A major oil and gas company plans to dump thousands of dredge pipes into Vancouver Harbor as part of a massive project to create a shallow-water marine environment for future oil and natural gas production.
Key points:Key points of Kinder Morgan’s dredge pipe projectKey points are expected to take place in Vancouver’s Port Lands areaThe company will also remove a large portion of its existing dredge and pipe infrastructure in Port LandsThe company is calling for a moratorium on new oil and pipeline activity in the areaKey points -Kinder Morgan is proposing to dump a total of 4,500 dredge pipelines and dredge vessels into the Vancouver Harbor, a project that is expected to last several yearsThe company has a contract with a private company to build a shallow, protected marine environment, called the Port Lands, which will eventually form a permanent marine environment.
Key Points:The company plans on dumping 4,000 dredge piping and dredging vessels into Vancouver’s portlands and a temporary marine environmentThe pipes and vessels will be removed in 2019, the company saysThe company says the marine environment will be created in three stages:An oil and chemical wellhead, a water-based reservoir, and a marine grass habitatThe pipeline would be used to transport oil and chemicals from Alberta’s tar sands to the port in Vancouver.
The project would be funded by a $1.9 billion government loan guarantee, and the first phase is expected begin in 2020.
The Port Lands will eventually become a permanent, protected environment in time for oil and other products to be extracted there, Kinder Morgan said in a statement.
Kinder Mariner has a lease on the land, which is being developed by the private company B.C. Pacific, and it plans to build an existing wellhead to support the pipeline.
The pipeline will be a short distance from the new marine environment that will be established in 2019.
“In 2019, we will begin a series of phases to remove and destroy approximately 3,000 miles of pipeline,” Kinder Mariner said in the statement.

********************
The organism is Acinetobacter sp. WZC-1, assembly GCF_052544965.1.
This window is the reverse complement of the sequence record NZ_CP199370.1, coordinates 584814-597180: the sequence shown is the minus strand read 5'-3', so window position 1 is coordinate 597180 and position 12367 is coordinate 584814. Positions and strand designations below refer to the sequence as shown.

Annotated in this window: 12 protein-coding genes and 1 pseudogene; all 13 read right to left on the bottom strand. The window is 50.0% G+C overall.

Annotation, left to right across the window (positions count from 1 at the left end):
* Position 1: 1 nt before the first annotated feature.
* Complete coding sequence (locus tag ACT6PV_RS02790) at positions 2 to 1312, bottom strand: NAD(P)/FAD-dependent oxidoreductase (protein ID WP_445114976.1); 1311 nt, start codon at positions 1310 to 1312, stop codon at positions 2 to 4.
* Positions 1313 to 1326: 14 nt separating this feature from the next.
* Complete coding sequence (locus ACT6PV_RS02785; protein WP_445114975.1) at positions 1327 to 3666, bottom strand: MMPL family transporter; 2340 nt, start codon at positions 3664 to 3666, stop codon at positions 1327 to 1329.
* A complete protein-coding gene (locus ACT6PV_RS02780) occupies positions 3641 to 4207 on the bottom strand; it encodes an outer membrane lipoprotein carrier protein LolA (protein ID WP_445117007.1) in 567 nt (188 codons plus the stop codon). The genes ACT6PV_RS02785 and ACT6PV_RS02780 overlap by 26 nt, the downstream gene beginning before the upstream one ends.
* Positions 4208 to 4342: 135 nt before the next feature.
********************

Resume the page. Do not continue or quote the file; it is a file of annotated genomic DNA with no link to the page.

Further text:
“The total project duration will be between 12 and 18 months, starting with the removal of the pipeline, and will continue to be completed over a 10-year period.”
This project will help to create an environmentally responsible, safe, and sustainable marine environment on the Portlands, and in the process, provide benefits for all stakeholders.
“The company said it has a 15-year contract to develop the marine habitat.”
We are in discussions with the federal government about the use of our marine habitat for oil sands exploration, but no decisions have been made at this time,” Kinder said.”
Our goal is to have a permanent protected marine habitat in the Port and this project will ensure that our environmental goals are met.
“The project has sparked controversy in Canada, where environmentalists say the pipes and dredges will threaten a critical wildlife habitat.
Kimmer said it would also remove large portions of its pipeline infrastructure in the portlands, including about 1,600 miles of track, which would require major infrastructure removal.”
While we are not yet able to confirm how many vehicles will be involved, we are confident that they will be minimal,” the company said.
It said the project would cost about $1 billion, and construction would take four to five years.
The Canadian Association of Petroleum Producers and the federal environmental agency have said they’re concerned about the potential impact of oil and tar sands development in the harbour.
The Kinder Mariners project comes as Kinder Morgan is also seeking to complete a $5.7 billion pipeline expansion into the Port of Edmonton.
The company’s $2.4 billion Northern Gateway project, which aims to expand oil and coal exports from British Columbia to Asia, is also in its final stages.
Ketchum has become a hub for Canada’s oil industry, and some environmental groups have criticized the company for dumping dredge infrastructure into a region with fragile fish and wildlife populations.
Kinders decision to dump the dredge work in Portlands comes amid an environmental review into the pipeline project by the National Energy Board.
The National Energy Commission is expected later this year to approve the project, but it has not yet decided what impact it will have on the environment.